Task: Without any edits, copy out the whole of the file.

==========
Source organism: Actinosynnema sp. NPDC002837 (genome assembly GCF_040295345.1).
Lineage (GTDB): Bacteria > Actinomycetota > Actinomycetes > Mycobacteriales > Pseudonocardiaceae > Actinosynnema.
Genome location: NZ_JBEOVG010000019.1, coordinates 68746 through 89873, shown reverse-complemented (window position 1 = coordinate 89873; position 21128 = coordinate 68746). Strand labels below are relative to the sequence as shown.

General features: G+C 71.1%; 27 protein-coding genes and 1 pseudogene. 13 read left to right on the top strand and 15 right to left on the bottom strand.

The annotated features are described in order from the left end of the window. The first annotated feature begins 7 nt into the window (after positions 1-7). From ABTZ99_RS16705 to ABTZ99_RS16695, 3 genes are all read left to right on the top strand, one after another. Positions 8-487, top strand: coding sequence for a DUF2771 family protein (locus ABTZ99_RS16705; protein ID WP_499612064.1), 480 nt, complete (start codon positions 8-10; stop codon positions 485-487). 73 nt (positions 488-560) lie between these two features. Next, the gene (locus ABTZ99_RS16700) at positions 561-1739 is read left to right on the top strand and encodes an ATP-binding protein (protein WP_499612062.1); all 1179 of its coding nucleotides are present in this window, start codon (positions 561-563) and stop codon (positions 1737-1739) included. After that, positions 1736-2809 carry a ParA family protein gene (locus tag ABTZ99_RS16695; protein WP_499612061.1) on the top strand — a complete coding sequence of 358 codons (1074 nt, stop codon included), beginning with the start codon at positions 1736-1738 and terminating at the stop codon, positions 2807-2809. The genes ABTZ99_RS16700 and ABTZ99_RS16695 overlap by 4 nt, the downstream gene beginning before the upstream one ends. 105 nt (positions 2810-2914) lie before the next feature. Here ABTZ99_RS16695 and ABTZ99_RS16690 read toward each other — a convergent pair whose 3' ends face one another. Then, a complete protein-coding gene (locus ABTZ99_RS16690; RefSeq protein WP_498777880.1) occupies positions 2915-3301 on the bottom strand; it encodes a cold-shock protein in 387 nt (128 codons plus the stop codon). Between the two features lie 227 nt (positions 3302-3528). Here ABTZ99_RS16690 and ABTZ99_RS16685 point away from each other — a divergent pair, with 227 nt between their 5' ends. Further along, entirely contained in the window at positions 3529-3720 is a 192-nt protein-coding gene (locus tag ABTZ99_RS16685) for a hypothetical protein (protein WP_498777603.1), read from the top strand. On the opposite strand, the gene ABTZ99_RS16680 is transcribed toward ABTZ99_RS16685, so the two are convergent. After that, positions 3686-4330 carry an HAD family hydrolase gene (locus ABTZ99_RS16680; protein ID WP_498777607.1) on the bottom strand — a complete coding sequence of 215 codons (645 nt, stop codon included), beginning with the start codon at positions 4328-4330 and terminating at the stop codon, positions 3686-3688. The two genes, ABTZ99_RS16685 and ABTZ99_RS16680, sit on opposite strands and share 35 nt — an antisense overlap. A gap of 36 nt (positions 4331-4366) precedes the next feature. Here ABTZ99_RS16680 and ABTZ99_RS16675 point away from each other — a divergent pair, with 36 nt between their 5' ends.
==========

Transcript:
Source organism: Actinosynnema sp. NPDC002837 (genome assembly GCF_040295345.1).
Lineage (GTDB): Bacteria > Actinomycetota > Actinomycetes > Mycobacteriales > Pseudonocardiaceae > Actinosynnema.
Genome location: NZ_JBEOVG010000019.1, coordinates 68746 through 89873, shown reverse-complemented (window position 1 = coordinate 89873; position 21128 = coordinate 68746). Strand labels below are relative to the sequence as shown.

General features: G+C 71.1%; 27 protein-coding genes and 1 pseudogene. 13 read left to right on the top strand and 15 right to left on the bottom strand.

The annotated features are described in order from the left end of the window. The first annotated feature begins 7 nt into the window (after positions 1-7). From ABTZ99_RS16705 to ABTZ99_RS16695, 3 genes are all read left to right on the top strand, one after another. Positions 8-487, top strand: coding sequence for a DUF2771 family protein (locus ABTZ99_RS16705; protein ID WP_499612064.1), 480 nt, complete (start codon positions 8-10; stop codon positions 485-487). 73 nt (positions 488-560) lie between these two features. Next, the gene (locus ABTZ99_RS16700) at positions 561-1739 is read left to right on the top strand and encodes an ATP-binding protein (protein WP_499612062.1); all 1179 of its coding nucleotides are present in this window, start codon (positions 561-563) and stop codon (positions 1737-1739) included. After that, positions 1736-2809 carry a ParA family protein gene (locus tag ABTZ99_RS16695; protein WP_499612061.1) on the top strand — a complete coding sequence of 358 codons (1074 nt, stop codon included), beginning with the start codon at positions 1736-1738 and terminating at the stop codon, positions 2807-2809. The genes ABTZ99_RS16700 and ABTZ99_RS16695 overlap by 4 nt, the downstream gene beginning before the upstream one ends. 105 nt (positions 2810-2914) lie before the next feature. Here ABTZ99_RS16695 and ABTZ99_RS16690 read toward each other — a convergent pair whose 3' ends face one another. Then, a complete protein-coding gene (locus ABTZ99_RS16690; RefSeq protein WP_498777880.1) occupies positions 2915-3301 on the bottom strand; it encodes a cold-shock protein in 387 nt (128 codons plus the stop codon). Between the two features lie 227 nt (positions 3302-3528). Here ABTZ99_RS16690 and ABTZ99_RS16685 point away from each other — a divergent pair, with 227 nt between their 5' ends. Further along, entirely contained in the window at positions 3529-3720 is a 192-nt protein-coding gene (locus tag ABTZ99_RS16685) for a hypothetical protein (protein WP_498777603.1), read from the top strand. On the opposite strand, the gene ABTZ99_RS16680 is transcribed toward ABTZ99_RS16685, so the two are convergent. After that, positions 3686-4330 carry an HAD family hydrolase gene (locus ABTZ99_RS16680; protein ID WP_498777607.1) on the bottom strand — a complete coding sequence of 215 codons (645 nt, stop codon included), beginning with the start codon at positions 4328-4330 and terminating at the stop codon, positions 3686-3688. The two genes, ABTZ99_RS16685 and ABTZ99_RS16680, sit on opposite strands and share 35 nt — an antisense overlap. A gap of 36 nt (positions 4331-4366) precedes the next feature. Here ABTZ99_RS16680 and ABTZ99_RS16675 point away from each other — a divergent pair, with 36 nt between their 5' ends.